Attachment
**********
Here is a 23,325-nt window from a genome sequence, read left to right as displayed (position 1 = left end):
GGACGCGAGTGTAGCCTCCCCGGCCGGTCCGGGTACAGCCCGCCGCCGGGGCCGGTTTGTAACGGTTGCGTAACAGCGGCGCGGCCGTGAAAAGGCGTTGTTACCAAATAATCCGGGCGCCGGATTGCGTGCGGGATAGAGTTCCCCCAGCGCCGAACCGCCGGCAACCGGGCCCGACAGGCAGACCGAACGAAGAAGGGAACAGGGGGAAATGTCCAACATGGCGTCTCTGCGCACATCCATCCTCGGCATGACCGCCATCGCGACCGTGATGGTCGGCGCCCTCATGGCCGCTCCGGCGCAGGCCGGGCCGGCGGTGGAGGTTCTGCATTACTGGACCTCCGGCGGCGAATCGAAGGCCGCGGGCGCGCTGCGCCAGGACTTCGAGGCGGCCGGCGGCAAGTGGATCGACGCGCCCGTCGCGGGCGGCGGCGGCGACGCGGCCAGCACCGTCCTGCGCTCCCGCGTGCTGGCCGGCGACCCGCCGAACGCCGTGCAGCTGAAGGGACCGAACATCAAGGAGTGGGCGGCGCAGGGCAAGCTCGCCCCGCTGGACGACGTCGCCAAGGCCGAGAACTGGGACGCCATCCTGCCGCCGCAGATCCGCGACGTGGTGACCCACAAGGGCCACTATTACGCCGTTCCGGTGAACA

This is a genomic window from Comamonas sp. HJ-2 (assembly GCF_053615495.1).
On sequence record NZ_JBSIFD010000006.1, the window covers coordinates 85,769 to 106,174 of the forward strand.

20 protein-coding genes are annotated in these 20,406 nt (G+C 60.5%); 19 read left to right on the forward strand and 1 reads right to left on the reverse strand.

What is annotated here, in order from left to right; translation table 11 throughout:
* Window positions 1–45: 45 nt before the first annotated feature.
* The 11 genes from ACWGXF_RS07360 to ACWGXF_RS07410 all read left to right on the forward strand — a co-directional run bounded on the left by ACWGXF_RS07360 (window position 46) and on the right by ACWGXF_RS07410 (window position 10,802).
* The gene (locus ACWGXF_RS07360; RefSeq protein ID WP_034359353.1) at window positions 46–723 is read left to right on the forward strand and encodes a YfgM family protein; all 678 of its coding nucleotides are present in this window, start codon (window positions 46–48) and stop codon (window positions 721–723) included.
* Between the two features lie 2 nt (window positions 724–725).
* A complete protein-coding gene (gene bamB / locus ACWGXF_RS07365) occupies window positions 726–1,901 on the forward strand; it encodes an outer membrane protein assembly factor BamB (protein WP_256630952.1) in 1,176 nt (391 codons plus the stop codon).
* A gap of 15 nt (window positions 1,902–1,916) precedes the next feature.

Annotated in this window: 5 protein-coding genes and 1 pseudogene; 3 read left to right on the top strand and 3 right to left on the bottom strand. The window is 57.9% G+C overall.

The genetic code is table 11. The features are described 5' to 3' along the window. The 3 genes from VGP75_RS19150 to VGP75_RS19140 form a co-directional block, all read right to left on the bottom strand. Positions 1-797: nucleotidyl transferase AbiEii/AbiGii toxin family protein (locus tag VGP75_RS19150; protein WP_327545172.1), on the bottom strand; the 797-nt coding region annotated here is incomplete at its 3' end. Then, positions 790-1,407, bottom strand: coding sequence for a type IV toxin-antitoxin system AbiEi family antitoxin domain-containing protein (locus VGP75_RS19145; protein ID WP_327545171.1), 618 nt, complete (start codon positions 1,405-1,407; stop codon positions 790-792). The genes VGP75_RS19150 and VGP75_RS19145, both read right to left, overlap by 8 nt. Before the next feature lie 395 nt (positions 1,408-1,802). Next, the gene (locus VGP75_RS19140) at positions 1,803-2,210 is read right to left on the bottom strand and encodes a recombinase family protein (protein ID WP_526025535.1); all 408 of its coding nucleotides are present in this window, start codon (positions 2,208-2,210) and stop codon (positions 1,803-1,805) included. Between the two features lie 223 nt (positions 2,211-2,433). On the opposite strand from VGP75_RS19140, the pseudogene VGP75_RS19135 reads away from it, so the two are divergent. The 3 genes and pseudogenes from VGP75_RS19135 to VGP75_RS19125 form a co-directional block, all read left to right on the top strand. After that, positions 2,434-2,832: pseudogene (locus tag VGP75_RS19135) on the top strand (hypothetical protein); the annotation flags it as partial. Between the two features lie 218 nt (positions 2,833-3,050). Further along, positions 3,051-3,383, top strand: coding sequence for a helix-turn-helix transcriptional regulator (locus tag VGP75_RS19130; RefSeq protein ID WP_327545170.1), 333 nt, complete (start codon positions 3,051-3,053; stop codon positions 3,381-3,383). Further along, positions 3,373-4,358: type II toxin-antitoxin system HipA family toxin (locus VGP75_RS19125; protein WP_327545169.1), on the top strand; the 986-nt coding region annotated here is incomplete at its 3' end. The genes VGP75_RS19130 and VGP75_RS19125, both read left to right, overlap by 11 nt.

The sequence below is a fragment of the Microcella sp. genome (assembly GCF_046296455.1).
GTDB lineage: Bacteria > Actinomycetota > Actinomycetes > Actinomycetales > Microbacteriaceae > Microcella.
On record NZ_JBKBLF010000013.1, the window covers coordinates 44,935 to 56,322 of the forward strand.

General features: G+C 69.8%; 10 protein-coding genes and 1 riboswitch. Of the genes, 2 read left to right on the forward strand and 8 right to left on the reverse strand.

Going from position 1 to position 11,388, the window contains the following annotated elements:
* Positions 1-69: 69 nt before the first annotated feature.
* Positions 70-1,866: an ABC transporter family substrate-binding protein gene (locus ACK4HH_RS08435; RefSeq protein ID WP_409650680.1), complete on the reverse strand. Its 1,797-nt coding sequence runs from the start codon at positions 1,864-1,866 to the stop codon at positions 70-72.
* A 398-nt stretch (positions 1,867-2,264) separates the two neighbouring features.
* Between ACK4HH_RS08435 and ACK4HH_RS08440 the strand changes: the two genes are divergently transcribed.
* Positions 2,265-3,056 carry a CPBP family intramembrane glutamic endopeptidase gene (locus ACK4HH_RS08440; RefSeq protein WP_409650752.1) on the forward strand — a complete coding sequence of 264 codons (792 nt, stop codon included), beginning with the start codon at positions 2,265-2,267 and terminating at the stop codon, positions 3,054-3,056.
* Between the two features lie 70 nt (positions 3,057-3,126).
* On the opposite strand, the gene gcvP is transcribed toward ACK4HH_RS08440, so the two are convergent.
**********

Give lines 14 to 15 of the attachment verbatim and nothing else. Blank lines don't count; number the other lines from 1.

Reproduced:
The genetic code is table 11. The features are described 5' to 3' along the window. The 3 genes from VGP75_RS19150 to VGP75_RS19140 form a co-directional block, all read right to left on the bottom strand. Positions 1-797: nucleotidyl transferase AbiEii/AbiGii toxin family protein (locus tag VGP75_RS19150; protein WP_327545172.1), on the bottom strand; the 797-nt coding region annotated here is incomplete at its 3' end. Then, positions 790-1,407, bottom strand: coding sequence for a type IV toxin-antitoxin system AbiEi family antitoxin domain-containing protein (locus VGP75_RS19145; protein ID WP_327545171.1), 618 nt, complete (start codon positions 1,405-1,407; stop codon positions 790-792). The genes VGP75_RS19150 and VGP75_RS19145, both read right to left, overlap by 8 nt. Before the next feature lie 395 nt (positions 1,408-1,802). Next, the gene (locus VGP75_RS19140) at positions 1,803-2,210 is read right to left on the bottom strand and encodes a recombinase family protein (protein ID WP_526025535.1); all 408 of its coding nucleotides are present in this window, start codon (positions 2,208-2,210) and stop codon (positions 1,803-1,805) included. Between the two features lie 223 nt (positions 2,211-2,433). On the opposite strand from VGP75_RS19140, the pseudogene VGP75_RS19135 reads away from it, so the two are divergent. The 3 genes and pseudogenes from VGP75_RS19135 to VGP75_RS19125 form a co-directional block, all read left to right on the top strand. After that, positions 2,434-2,832: pseudogene (locus tag VGP75_RS19135) on the top strand (hypothetical protein); the annotation flags it as partial. Between the two features lie 218 nt (positions 2,833-3,050). Further along, positions 3,051-3,383, top strand: coding sequence for a helix-turn-helix transcriptional regulator (locus tag VGP75_RS19130; RefSeq protein ID WP_327545170.1), 333 nt, complete (start codon positions 3,051-3,053; stop codon positions 3,381-3,383). Further along, positions 3,373-4,358: type II toxin-antitoxin system HipA family toxin (locus VGP75_RS19125; protein WP_327545169.1), on the top strand; the 986-nt coding region annotated here is incomplete at its 3' end. The genes VGP75_RS19130 and VGP75_RS19125, both read left to right, overlap by 11 nt.

The sequence below is a fragment of the Microcella sp. genome (assembly GCF_046296455.1).